While Mr. Licata’s October 25 letter to the focus group participants makes a point to say: “In no way has there been an intentional attempt to minimize your involvement or input”, I hope the Board can understand why the parents do feel completely left out of the process. The school system itself, when it created the focus group, created expectations for the parents and then let them fall by the wayside.
Despite the limitations placed on us by the school system, parents are submitting proposals via email. You will hear from many of these parents in the weeks to come.
We are hoping that when you start reviewing the plan you will shed light on many of the questions it raises. I’m sure you are aware that parents do not believe the proposed plan comes close to meeting the needs of the children of this community. While we understand children need to be moved, we question the rationale and necessity of many of the lines on the proposed map. We hope The Board will be more accepting of our input and that you will not rush through this existing plan. We expect that the final plan will look less like bureaucrats sat at their desks and took a sharpie pen to the map, and more like a well-thought out community-supported rebalancing that enables our students to thrive.
Thank you for the opportunity to speak tonight.
They never will. It will always be the developer’s fault, the BOE’s fault, the inept politician’s fault, and whoever else can be blamed. They will never get information soon enough, be notified soon enough, be allowed to redistrict their area, etc. They won’t admit that many schools need to be redistricted. Some even complain that the STAC contains members of the Dept. of P and Z. Any complaint will do. I especially like the the argument that they bought their properties based on where they go to school, implying that their area has the only good schools. Oh, and then there are the ones who somewhat admit that they are concerned about their house values, as if it was the concern of the BOE to worry about that issue also. For those of you who were promised that your children would always go to the same school, you were lied to by the realtor or someone. Give me a call, I have a bridge in New York City that you might like to buy.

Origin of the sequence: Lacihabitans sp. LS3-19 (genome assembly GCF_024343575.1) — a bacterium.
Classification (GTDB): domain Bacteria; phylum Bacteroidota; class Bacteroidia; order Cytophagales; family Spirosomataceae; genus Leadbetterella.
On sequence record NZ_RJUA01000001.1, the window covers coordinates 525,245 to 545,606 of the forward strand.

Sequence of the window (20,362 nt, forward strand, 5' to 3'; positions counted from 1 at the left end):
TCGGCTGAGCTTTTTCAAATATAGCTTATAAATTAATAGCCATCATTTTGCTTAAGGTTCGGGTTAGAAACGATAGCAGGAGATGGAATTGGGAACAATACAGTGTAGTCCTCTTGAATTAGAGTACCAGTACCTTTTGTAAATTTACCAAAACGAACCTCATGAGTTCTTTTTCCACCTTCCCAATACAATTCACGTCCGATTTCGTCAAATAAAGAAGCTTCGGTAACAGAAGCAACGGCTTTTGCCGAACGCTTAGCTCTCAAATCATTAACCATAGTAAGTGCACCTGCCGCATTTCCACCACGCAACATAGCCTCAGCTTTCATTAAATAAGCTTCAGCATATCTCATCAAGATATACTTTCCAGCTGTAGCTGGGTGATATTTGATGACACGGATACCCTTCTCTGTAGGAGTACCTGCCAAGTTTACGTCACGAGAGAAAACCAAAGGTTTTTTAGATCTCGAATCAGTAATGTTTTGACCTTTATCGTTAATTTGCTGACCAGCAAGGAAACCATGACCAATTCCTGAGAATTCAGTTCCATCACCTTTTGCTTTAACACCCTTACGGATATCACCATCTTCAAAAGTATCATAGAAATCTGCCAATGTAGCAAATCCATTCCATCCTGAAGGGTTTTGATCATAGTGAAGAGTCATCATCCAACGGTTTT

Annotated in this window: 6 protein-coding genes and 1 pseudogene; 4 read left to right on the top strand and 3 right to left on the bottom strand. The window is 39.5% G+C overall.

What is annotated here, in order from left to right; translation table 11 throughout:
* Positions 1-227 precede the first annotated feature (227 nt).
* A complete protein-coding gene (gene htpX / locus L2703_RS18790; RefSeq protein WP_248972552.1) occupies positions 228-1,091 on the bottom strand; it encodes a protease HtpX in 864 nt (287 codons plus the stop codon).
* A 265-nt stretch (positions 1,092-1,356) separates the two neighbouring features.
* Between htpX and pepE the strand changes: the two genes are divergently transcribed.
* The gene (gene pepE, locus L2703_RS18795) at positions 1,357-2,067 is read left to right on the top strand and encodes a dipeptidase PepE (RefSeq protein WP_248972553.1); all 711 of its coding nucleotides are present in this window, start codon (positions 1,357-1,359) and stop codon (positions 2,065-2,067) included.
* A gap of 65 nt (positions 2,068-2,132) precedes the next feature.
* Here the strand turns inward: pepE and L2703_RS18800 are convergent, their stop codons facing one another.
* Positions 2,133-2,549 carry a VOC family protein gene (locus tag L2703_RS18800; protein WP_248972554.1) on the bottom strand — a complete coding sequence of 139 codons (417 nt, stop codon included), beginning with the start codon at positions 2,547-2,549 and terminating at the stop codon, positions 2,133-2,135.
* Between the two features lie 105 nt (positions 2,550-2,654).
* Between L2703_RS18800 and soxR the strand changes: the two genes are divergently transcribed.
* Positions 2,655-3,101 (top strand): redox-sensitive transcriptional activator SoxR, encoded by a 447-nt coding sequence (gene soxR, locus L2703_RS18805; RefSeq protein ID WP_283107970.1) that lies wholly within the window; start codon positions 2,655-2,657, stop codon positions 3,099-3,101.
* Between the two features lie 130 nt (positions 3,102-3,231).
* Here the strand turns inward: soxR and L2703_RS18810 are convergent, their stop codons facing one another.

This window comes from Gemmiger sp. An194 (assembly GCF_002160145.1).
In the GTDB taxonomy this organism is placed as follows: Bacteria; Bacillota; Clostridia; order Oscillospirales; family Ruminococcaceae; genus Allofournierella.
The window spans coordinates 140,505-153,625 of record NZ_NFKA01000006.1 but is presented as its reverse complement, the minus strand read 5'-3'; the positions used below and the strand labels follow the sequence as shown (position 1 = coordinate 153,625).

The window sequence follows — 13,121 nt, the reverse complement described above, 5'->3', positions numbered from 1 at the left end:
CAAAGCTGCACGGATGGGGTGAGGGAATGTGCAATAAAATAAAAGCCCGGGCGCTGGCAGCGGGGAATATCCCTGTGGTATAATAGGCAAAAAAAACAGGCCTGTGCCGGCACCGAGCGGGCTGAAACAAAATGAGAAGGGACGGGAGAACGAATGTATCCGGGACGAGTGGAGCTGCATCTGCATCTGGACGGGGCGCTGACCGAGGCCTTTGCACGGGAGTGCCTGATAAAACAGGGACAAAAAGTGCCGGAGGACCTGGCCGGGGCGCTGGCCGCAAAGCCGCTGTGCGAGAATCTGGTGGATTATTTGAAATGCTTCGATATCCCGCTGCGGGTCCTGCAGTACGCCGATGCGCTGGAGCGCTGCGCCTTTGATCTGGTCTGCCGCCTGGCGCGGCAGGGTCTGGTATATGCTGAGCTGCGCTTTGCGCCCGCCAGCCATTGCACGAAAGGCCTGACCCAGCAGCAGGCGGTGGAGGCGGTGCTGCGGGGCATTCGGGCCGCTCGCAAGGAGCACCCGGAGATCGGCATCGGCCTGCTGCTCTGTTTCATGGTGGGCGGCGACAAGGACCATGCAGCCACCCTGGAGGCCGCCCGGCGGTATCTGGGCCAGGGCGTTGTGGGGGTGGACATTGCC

Why do you always seem to have such a low opinion of peoples intelligence or motives? Not everyone who is concerned about school redistricting is as shallow as you make them out to be. Some parents who tookthe time to attend and spoke at the BOE this past Monday raised legitimate questions that had nothing to do with the issues you seem to suggest are the true motivation for their objections or dissatisfaction with the draft plan or the need for redistricting at all.